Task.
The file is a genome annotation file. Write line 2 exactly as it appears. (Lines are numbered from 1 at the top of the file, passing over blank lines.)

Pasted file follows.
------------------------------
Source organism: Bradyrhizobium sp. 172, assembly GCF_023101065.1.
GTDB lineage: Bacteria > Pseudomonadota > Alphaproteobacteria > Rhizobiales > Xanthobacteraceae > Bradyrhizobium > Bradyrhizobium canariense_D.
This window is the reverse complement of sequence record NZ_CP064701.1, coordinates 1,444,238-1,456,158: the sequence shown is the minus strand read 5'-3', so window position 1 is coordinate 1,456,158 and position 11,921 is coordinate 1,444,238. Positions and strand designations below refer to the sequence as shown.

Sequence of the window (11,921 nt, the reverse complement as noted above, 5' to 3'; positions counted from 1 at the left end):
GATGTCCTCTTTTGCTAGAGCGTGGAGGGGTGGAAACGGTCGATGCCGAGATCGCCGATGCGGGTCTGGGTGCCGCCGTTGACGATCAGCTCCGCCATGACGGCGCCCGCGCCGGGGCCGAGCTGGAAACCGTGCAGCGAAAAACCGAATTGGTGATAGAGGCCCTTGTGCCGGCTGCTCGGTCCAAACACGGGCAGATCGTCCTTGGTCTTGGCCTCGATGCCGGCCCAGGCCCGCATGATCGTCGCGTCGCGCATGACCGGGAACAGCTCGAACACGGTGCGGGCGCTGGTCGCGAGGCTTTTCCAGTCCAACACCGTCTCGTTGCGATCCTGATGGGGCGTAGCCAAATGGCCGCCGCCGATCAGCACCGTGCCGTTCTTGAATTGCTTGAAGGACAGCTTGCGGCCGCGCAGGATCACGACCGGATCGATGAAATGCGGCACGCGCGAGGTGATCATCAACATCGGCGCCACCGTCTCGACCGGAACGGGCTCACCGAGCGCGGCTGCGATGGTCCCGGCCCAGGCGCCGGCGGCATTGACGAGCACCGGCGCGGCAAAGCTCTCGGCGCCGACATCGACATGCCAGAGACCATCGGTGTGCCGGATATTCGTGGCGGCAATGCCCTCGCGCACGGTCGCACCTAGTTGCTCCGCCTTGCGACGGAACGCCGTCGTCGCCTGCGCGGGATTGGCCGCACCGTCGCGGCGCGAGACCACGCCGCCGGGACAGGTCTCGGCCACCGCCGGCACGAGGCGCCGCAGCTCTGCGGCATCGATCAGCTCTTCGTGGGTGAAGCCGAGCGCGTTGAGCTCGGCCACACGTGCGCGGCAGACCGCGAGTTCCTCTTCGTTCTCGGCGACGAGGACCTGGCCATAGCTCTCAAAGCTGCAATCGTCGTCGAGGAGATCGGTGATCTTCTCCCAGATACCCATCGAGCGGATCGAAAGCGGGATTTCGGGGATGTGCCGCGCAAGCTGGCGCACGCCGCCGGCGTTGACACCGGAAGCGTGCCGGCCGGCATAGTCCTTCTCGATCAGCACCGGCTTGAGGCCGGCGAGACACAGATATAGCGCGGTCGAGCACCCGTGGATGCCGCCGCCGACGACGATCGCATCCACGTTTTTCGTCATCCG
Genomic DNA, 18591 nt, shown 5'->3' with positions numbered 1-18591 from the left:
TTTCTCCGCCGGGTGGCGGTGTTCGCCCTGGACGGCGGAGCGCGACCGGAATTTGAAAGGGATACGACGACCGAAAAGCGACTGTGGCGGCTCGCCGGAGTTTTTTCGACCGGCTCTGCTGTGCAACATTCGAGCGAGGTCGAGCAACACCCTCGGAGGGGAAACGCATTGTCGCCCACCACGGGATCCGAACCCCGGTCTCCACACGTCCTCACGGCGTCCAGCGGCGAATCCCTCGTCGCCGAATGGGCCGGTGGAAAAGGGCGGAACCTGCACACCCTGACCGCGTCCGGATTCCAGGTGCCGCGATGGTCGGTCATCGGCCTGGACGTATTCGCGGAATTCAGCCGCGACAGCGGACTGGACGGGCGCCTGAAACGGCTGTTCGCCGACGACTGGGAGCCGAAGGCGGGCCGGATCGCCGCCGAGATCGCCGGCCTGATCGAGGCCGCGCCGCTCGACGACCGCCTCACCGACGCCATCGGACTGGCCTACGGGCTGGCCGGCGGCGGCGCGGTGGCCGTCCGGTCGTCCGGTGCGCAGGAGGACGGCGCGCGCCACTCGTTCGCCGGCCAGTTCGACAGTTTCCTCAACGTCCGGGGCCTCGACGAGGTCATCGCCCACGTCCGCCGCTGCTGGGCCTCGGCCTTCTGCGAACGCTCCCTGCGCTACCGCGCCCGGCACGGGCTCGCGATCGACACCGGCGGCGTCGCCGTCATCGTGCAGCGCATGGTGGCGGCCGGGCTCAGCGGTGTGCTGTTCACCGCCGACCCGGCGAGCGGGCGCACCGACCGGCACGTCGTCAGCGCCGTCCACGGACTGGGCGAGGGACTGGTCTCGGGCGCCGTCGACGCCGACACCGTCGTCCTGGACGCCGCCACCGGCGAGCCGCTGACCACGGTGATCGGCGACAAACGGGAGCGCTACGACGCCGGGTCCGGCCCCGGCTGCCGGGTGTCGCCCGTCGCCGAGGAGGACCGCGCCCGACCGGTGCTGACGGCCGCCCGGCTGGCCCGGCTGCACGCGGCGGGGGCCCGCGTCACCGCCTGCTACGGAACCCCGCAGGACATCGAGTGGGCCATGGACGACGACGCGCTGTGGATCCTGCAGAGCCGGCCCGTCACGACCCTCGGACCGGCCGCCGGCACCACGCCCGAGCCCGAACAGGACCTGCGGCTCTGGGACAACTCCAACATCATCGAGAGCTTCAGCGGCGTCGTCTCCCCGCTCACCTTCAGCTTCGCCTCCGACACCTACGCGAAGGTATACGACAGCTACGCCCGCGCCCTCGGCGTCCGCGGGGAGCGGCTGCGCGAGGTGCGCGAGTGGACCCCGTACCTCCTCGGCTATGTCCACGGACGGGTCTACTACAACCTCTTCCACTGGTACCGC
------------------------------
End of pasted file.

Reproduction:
GTDB lineage: Bacteria > Pseudomonadota > Alphaproteobacteria > Rhizobiales > Xanthobacteraceae > Bradyrhizobium > Bradyrhizobium canariense_D.